Backing up

Backing up

Most people these days have a computer and possibly more people own a phone.

We use our computers for a multiple of things, reading emails, browsing the web, Skype, FaceTime, Facebook, Twitter etc…

If you run a business, or are a student, you might write letters, create spreadsheets, or create pieces of art in a graphics package like photoshop.

If you are an iPhone or iPad user and you take photos, then these may also be transferred to your computer too or you might backup your iPhone to your computer. This goes for other phones too, like Samsung or Nokia which might be backed up to your computer.

Now this is all great, everything works, you turn your computer on and off you go… or does it.

I’ve used computers for around 30 years and over that time everything has worked pretty much as it should, however, I’ve also had problems with computers not starting and hard drives failing. 3 hard drives in total. It doesn’t sound much, but when your data is stored on them, it’s EVERYTHING! Some of these drives have been a few years old, but my one failure was on a new computer just a couple of months old.

As a photographer, I have to think about ways of storing my photos and data, so I can access them, even if the worst happens. These days cloud solutions are very popular, but a lot of people like to keep their data local or don’t know about or trust the cloud.

So, an easy solution for backing up is to create a copy of everything you do. If you take photos, create an extra copy. When you’ve updated a spreadsheet, create a backup copy. Now the important part here, is the copy must be stored in a separate location to the original. So if your data is on your computer, create these copies on an external drive. External drives are cheap enough to buy and easy to use.

You should create a process for yourself. At the end of the working day, copy your new and updated data to your external (backup) drive. Get into the habit of doing this regularly or even better daily.

It might sound like a drag (no pun intended!), but it is better then losing your files.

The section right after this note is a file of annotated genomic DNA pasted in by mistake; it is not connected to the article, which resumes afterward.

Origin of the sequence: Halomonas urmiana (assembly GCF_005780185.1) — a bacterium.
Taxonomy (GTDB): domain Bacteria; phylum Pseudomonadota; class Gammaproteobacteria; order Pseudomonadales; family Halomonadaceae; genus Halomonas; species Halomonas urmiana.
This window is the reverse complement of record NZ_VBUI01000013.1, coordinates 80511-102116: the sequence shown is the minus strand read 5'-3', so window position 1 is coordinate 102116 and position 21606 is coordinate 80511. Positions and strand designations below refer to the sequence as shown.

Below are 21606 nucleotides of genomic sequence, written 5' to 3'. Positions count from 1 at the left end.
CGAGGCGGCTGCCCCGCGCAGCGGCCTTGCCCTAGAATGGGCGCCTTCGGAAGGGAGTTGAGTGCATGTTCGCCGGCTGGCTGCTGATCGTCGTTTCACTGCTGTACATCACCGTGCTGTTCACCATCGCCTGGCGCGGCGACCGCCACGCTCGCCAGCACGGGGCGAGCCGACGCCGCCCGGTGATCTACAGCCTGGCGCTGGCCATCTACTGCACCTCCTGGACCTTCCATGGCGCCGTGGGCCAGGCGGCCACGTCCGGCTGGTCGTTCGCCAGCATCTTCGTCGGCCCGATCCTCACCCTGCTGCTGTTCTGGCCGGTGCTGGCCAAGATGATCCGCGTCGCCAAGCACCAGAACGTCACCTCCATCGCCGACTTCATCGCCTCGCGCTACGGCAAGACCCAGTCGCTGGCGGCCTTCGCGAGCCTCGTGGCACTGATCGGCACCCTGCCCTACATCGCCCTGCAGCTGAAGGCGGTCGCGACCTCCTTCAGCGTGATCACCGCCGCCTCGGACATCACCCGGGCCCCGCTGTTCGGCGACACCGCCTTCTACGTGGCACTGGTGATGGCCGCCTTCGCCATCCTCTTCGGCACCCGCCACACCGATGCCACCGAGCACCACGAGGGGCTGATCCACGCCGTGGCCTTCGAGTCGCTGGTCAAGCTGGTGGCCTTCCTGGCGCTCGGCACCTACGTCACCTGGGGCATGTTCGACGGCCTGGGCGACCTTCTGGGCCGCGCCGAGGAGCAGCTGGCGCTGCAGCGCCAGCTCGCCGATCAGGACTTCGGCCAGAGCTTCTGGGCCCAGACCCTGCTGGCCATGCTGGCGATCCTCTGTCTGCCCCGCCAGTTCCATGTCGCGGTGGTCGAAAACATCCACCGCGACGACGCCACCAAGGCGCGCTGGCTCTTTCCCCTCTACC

Another option to manually backing up, is to get some backup software that can do it for you. If you use a iMac, then even better, that has it on built in software and recognises when you have your back up drive plugged in and it does it for you.

If you are a photographer and you use lightroom, that gives you an option to create a second copy when you import. Simple!

So find a method for you that works and backup on a regular basis.

Your backup drive needs to be big enough to store all your data, so look at your disk sizes and buy bigger. Backup software sometimes does incremental backups, so creates more than one copy on the drive to protect against bad sectors or you saving a ‘wrong’ version of your file.

Once you’ve got your backup process and drive in place, remember that hard drive might also fail, so maybe backup the backup? Another problem with this in house method, is your data is still in one location, i.e. in house or your office.

Backing up is a simple thing to do to help protect your data, but you do still need to think a little further than just your local backup. It is however a good start, as a backup is better than no backup, but maybe not as good as 2 or 3 backups stored in different places

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